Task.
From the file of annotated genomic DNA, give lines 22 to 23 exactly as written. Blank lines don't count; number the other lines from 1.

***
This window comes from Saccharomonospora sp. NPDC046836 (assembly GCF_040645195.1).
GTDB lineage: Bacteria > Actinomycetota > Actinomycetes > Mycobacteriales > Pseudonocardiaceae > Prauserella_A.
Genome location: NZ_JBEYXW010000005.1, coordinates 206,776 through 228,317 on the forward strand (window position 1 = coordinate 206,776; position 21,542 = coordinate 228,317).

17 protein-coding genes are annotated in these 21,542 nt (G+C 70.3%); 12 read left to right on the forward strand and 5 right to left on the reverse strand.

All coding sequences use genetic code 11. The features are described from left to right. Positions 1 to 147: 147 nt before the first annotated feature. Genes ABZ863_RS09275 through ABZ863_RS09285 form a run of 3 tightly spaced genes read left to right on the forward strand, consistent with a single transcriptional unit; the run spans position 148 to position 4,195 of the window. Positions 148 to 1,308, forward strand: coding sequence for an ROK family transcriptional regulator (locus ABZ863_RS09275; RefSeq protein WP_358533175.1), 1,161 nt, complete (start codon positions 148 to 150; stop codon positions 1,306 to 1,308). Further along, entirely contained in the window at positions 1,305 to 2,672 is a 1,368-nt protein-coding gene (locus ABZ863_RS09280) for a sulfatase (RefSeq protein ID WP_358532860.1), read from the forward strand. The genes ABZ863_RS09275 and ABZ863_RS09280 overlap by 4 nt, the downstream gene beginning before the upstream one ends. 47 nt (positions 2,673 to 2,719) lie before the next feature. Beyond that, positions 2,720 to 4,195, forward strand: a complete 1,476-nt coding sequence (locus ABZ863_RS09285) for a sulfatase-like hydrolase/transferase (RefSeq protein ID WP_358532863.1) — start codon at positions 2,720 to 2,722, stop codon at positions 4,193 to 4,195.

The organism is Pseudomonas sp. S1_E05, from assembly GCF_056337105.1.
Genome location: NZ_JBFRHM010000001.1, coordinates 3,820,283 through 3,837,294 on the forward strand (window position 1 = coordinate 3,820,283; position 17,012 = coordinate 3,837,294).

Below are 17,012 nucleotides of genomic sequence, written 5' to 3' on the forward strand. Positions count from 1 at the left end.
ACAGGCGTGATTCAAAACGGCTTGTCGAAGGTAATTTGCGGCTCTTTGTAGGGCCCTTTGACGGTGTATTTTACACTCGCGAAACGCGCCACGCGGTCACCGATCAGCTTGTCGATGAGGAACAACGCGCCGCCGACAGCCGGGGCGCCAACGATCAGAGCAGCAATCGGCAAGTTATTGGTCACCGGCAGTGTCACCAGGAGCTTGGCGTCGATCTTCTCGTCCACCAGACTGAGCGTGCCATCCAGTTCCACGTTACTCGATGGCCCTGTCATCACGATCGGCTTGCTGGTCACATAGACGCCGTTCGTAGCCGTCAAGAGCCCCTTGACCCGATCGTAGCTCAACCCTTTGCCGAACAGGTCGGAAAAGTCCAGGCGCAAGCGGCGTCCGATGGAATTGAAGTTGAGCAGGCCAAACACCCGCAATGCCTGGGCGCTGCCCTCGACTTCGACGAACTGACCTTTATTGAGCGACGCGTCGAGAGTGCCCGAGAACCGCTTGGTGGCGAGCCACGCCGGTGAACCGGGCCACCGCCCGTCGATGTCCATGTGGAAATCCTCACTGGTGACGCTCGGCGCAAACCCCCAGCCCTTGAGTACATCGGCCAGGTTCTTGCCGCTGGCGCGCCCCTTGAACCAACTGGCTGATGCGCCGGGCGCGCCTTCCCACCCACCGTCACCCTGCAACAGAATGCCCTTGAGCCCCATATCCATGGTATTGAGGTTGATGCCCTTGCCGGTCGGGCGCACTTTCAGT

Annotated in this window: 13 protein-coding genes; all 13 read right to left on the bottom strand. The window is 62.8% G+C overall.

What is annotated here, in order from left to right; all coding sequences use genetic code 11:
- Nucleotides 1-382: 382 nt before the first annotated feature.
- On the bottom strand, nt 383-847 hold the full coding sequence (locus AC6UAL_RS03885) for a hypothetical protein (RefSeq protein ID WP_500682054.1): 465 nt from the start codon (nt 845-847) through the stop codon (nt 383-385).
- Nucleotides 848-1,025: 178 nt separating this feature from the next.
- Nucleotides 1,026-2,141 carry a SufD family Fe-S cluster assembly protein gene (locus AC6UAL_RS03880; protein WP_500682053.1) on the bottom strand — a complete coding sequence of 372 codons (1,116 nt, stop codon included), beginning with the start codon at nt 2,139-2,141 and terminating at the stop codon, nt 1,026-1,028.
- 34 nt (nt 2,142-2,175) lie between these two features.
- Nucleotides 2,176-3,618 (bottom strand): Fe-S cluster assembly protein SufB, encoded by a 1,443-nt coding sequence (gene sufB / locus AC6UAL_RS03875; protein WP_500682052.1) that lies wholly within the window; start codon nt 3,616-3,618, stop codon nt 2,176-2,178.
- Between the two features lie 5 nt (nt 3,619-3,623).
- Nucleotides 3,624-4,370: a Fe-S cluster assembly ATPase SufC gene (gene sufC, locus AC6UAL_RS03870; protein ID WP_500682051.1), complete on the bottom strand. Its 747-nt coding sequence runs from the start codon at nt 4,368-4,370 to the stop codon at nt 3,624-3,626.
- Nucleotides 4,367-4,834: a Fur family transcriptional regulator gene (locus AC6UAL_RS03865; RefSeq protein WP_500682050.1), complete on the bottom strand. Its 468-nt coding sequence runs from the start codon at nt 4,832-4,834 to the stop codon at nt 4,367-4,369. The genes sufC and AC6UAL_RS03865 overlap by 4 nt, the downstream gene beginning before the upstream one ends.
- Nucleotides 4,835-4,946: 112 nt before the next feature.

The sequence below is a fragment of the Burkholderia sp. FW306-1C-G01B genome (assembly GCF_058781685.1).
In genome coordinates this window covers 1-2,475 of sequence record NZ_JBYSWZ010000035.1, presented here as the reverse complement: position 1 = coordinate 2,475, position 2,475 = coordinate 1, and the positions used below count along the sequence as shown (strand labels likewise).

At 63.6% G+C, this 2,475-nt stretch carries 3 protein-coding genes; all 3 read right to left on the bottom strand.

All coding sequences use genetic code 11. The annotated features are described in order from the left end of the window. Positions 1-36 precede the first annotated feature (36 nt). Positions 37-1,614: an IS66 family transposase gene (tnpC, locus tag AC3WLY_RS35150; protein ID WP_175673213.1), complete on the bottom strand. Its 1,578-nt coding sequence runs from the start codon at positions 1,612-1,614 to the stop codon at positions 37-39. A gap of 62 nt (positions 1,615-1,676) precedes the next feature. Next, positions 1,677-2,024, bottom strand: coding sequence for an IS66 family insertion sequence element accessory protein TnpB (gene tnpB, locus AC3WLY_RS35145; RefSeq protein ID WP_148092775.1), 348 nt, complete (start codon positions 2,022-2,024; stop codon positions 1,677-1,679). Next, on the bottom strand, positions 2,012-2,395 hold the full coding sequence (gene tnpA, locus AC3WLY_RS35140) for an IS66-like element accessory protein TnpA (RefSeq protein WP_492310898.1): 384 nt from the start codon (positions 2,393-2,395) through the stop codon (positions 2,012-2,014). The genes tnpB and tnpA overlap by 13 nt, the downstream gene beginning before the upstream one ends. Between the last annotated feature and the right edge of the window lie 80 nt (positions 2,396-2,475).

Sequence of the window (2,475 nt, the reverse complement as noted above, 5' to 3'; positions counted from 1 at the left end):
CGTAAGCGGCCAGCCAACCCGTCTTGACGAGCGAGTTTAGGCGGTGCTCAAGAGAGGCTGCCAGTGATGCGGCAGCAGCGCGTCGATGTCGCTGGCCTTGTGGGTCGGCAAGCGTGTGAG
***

The sequence below is a fragment of the Burkholderia sp. FW306-1C-G01B genome (assembly GCF_058781685.1).
In genome coordinates this window covers 1-2,475 of sequence record NZ_JBYSWZ010000035.1, presented here as the reverse complement: position 1 = coordinate 2,475, position 2,475 = coordinate 1, and the positions used below count along the sequence as shown (strand labels likewise).